RANDOM SYSTEMS
R.F.T. KC 85/3
The KC 85/3 was the successor of the KC 85/2. Improvements over the old system were more free RAM for programs (30 Kb instead of 18 Kb), a larger ROM (16 Kb over 4 Kb), which included the Basic interpreter (with the KC85/2, you had to load it from tape). Both CAOS and Basic interpreter also had some new commands, especially for graphics management but the Basic remains fully compatible with the 85/2 version. _____ Info provided by Stefan Goehler....
COMMODORE  Amiga 1200
In October 1992 the Amiga 1200 was launched. This machine took the A500 approach to computing with the "distinct" Commodore case, but including the AGA chipset present in the A4000, 2 MB RAM, and the PCMCIA slot from the A600. At the price of ú399 it sold like hot cakes and is seen as one of the best Amigas to date. It appears to have been rushed to launch for the Christmas period with manuals claiming to give you the opportunity to upgrade from 1mb to 2mb chip ram with FPU. It is, however, ...
MGT (MILES GORDON TECHNOLOGY) Sam CoupÚ
In the last quarter of 1989 M.G.T. launched the Sam CoupÚ. M.G.T. was already known in the ZX Spectrum world for a range of hardware that they sold. The Sam was their pride and joy, and unfortunately to be their downfall. This was a time when the 16-bit machines, the Atari ST and the Amiga, were really being to take off. Sales in computers such as the Spectrum was in rapid decline. The Sam was aim...
SHARP  X1-CK (CZ-804C)
The X1ck, as well as the X1cs, are derived from the X1c. They are low price models. The difference between X1c and X1ck, is that the X1ck has a "KANJI" ROM (Chinese characters, character matrix 16x16 pixels) as standard. Tape Basic and Disk Basic were available but had to be loaded from tape....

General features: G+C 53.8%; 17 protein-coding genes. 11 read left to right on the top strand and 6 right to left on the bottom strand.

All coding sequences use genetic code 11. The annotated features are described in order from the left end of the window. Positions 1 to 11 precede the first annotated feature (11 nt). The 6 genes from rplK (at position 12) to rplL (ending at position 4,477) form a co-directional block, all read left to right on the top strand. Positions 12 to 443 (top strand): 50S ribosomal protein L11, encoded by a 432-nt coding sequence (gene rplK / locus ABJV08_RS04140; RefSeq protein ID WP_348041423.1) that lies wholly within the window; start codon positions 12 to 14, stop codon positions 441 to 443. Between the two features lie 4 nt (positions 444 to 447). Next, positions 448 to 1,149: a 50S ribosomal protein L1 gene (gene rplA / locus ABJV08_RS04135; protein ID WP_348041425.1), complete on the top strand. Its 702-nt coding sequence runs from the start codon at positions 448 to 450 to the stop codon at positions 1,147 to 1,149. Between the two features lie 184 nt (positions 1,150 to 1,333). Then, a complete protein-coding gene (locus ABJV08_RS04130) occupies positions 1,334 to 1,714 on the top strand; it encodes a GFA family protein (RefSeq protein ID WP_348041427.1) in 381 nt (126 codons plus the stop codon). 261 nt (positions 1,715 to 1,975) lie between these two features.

TANDY RADIO SHACK  1000 EX
The Tandy 1000 EX is a member of the Tandy 1000 series family. See this entry for more info. The Tandy 1000 EX was designed as an entry-level IBM compatible personal computer designed as a starter system and sold for $1000.00 US by December 1986. The EX was compact with the keyboard and 5.25" drive built into the computer casing; the 5.25" drive accessible from the right hand side of the computer. Officiel 1988 Tandy catalog reads: ...
IMLAC PDS-1
The Imlac PDS-1 is a graphical minicomputer made by Imlac Corporation (founded in 1968) of Needham, Massachusetts. The PDS-1 debuted in 1970 and is considered to be the predecessor of all later graphical minicomputers and modern computer workstations. The PDS-1 had a built-in display list processor and 4096 16-bit words of core RAM. The PDS-1 used a vector display processor for displaying vector graphics as opposed to the raster graphics of modern computer displays. The PDS-1 was often used with...
TANDY RADIO SHACK  Color Computer 3
The "TANDY Color Computer 3" followed the Color Computer 2. The CoCo3 came with 128K RAM, an analog RGB video port, enhanced 640x192 graphics capability, a 64-color palette and much more. (All ports contained on the CoCo 1 and 2 models were also available on the CoCo3, e.g. RS-232 serial, cassette, right and left joystick and a 40-pin expansion slot.) The built-in Language, named Disk Extended Color Basic 2.1, was a Microsoft BASIC with enhancements by Mic...
MATRA MAX 20
The MAX-20 (for Matra AX-20) was the same machine as the Axel 20. The main difference between them was the removal of the function keys in front of the monitor. The 'E' version probably meant 'Education' Although the machine was well conceived and the case offered a nice design, it had no success in the private sector because of its poor compatibility with the IBM-PC standard. However, about 1000 systems were sold to the French Department of Education as netwo...
TANDY RADIO SHACK  TRS-80 Model 100 / 102
The Tandy 100 was actually a computer made in Japan by Kyocera. All the ROM programs were written by Microsoft, and even a few of them were written by Bill Gates (!) himself ! These programs include a text editor, a telecommunication program, which uses the built-in modem (300 baud), and a rather good version of BASIC (no big surprise there). Kyocera made this computer for three main companies: Tandy, Olivetti (Olivetti M10) and NEC (PC 8201), these computers are the same except the case and ...
COMPUCOLOR CORPORATION 8001 / 8051